What do you think of
when you hear the phrase "game"?
maybe you think of your favorite childhood
board game
or maybe you think of an athletic
competition
maybe you think of the games people play
in their everyday social interactions
all of these, as well as countless other
scenarios
are accurate notions of a game
but what ties them together?
The answer is that all games involve more
than one decision maker
Game Theory is a tool for analyzing such
scenarios, and the fundamental subject
of this tutorial
To really understand the difference
between a game,
and the individual agent's decision
problem,
let's look at an example
Assume you live alone
and are deciding what to cook for dinner
You go home, you open your refrigerator,
you see you have some chicken, some
spices,
and you decide to make an Italian chicken
Now, this is great, because you are
coordinating the entire dinner, you make
some nice sides,
and your dinner is very tasty
because I know you are a good cook
Now, imagine a scenario where you are
cooking with your friend,
and you want to make the same Italian
chicken,
but what if your friend is making
Chinese side dishes?
I have to tell you, that would not
be a dinner that I'd want to eat
not very harmonious
What you have to do is you have to
coordinate with your friend
You have to let your friend know that you
are making Italian chicken,
so that they make an Italian side dish
This is known as a coordination game,
and in fact, is a canonical example
of a game that you would learn in
an introductory Game Theory course
Even in this simple example,
the second case, in which you have to
coordinate,
is much more complicated than the first
In the first case, you only care about
cooking the tastiest meal, and you don't
really think about how the chicken is
going to react to you
In the second scenario, however, you care
about not just what you make, but how your
dish works with your friend's dish
The crucial element is that the same time,
your friend is also going through a
similar decision making process
This is sometimes known as a multi-agent
optimization problem, and forms the
essence of what is called a strategic
scenario, and we use Game Theory to
analyze strategic scenarios
For those of you familiar with decision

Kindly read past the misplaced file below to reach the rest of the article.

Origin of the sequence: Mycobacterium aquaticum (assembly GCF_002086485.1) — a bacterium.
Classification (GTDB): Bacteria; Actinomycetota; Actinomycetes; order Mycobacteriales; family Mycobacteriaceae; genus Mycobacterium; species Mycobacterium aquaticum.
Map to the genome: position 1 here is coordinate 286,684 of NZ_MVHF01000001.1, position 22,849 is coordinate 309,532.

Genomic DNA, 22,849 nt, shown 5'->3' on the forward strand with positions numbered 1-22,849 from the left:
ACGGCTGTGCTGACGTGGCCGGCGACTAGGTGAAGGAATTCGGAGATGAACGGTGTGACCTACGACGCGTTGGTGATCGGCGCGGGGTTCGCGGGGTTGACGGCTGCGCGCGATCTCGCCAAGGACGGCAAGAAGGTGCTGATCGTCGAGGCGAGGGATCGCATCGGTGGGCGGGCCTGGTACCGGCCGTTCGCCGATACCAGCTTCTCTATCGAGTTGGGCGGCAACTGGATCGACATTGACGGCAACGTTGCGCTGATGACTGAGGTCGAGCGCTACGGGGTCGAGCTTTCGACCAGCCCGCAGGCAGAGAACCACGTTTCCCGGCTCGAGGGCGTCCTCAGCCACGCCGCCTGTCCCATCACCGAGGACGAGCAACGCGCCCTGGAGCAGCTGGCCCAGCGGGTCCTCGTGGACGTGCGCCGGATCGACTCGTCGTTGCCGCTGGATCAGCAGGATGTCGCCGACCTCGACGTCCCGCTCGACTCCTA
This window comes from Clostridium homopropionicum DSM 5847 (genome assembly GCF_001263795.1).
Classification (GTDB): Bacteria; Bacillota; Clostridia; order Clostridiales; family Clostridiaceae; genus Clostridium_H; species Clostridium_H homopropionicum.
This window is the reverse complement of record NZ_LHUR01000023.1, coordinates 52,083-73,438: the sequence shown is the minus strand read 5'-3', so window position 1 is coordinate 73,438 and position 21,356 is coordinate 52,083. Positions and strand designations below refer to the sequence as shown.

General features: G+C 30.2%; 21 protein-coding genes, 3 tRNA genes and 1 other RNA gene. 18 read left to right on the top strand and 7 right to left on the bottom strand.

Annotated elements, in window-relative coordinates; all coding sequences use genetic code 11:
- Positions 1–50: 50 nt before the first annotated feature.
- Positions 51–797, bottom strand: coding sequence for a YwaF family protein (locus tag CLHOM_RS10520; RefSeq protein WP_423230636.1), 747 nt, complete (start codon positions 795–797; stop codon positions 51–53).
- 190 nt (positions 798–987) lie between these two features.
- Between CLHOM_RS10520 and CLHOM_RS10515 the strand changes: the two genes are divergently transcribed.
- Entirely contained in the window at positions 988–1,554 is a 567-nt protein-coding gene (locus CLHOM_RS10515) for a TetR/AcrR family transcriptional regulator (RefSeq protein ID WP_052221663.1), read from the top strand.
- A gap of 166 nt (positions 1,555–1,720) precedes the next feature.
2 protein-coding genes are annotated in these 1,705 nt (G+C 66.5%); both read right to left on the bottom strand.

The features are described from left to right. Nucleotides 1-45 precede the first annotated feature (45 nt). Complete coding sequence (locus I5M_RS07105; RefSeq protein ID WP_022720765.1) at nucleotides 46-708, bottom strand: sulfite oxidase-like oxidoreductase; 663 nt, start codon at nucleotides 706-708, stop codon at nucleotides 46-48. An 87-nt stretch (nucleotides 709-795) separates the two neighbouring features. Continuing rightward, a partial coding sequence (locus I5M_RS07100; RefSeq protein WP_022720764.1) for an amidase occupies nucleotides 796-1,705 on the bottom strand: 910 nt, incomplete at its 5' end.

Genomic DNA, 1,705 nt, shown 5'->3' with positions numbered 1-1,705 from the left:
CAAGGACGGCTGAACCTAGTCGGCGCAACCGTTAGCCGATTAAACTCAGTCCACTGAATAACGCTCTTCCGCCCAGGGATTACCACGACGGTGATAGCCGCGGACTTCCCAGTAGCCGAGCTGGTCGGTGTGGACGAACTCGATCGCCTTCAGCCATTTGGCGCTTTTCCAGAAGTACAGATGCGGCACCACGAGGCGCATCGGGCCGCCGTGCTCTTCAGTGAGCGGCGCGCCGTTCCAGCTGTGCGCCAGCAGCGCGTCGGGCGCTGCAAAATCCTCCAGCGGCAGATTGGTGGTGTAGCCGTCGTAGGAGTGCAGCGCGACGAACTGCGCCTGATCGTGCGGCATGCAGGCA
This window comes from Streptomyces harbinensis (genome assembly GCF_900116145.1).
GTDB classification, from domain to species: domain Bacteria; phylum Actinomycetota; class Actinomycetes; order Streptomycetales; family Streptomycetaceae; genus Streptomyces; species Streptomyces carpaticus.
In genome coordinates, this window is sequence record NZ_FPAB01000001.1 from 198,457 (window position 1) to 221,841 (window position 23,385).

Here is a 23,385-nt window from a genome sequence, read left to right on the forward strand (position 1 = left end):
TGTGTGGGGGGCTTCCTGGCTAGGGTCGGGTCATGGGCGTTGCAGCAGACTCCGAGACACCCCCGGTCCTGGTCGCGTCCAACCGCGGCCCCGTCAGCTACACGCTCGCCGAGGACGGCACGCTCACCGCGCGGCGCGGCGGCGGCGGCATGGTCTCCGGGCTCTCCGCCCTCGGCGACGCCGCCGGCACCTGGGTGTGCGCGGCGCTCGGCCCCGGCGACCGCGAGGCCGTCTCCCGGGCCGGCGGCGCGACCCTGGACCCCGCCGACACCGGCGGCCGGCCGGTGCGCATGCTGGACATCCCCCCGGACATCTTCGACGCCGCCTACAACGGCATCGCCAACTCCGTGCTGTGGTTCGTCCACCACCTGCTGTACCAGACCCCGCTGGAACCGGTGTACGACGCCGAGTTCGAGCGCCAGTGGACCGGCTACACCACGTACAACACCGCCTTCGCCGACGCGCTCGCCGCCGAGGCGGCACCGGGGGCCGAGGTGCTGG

theory,
one similarity between Game Theory
and Single Agent Decision Problems
is that we assume agents are rational,
utility maximizers
By utility maximizers, we just mean that
agents choose the action that is best for
them
By rational, we mean that they don't make
mistakes in choosing that action
Now, if this sounds funny to you, or
unreasonable, that's okay,
the second tutorial in this series will
cover Behavioral Game Theory which
is what happens when we relax these
assumptions
If you are coming to this tutorial, you
are probably interested in Complexity
Science,
and are wondering, why does a Complexity
Scientist
need to know Game Theory?
The long and short of it, is that
Game Theory can be used as a building
block for larger complex models
For example, one complex system that we
are interested in is cities
We might be interested in the migration
patterns; we might be interested in the
business patterns; we might be interested
in the scaling of cities; and in fact,
one other element of cities we might be
interested in is the traffic flows
But if you think about it, traffic is the
outcome of a game
Why? Well, it is people, or maybe even
robots, making decisions about where and
when to drive
In a famous example, known as
Braess's Paradox, we can use Game Theory
to show that adding a road to a traffic
network can actually increase the amount
of delays
This is just one of the many examples of
how Game Theory can provide insight into
a complex system
Other examples include air traffic control
systems, national security, environmental
regulation, stock markets, and computer
networks
Unfortunately, we won't be able to cover
all of these in this tutorial, but we will
certainly touch on a few
Given the wide range of Game Theory
applications, what will we be covering
in this course, and what is our goal?
We will begin by introducing main
definitions in standard Game Theory
courses
These include strategies, payoffs,
utilities, and of course, equilibrium,
and after laying this foundation, we will
work through several examples that will
illustrate key phenomenon that appear in a
wide variety of games
All but one of these lessons only requires
basic Algebra, while one optional lesson
requires calculus
In general, the goal of this course is to
build a foundational understanding of
Game Theory, so that those interested in
incorporating Game Theoretic aspects into
the Complex Systems model will feel
comfortable doing so
If you get stuck, remember there are
quizzes to help guide you along the way,
and I really hope you enjoy these videos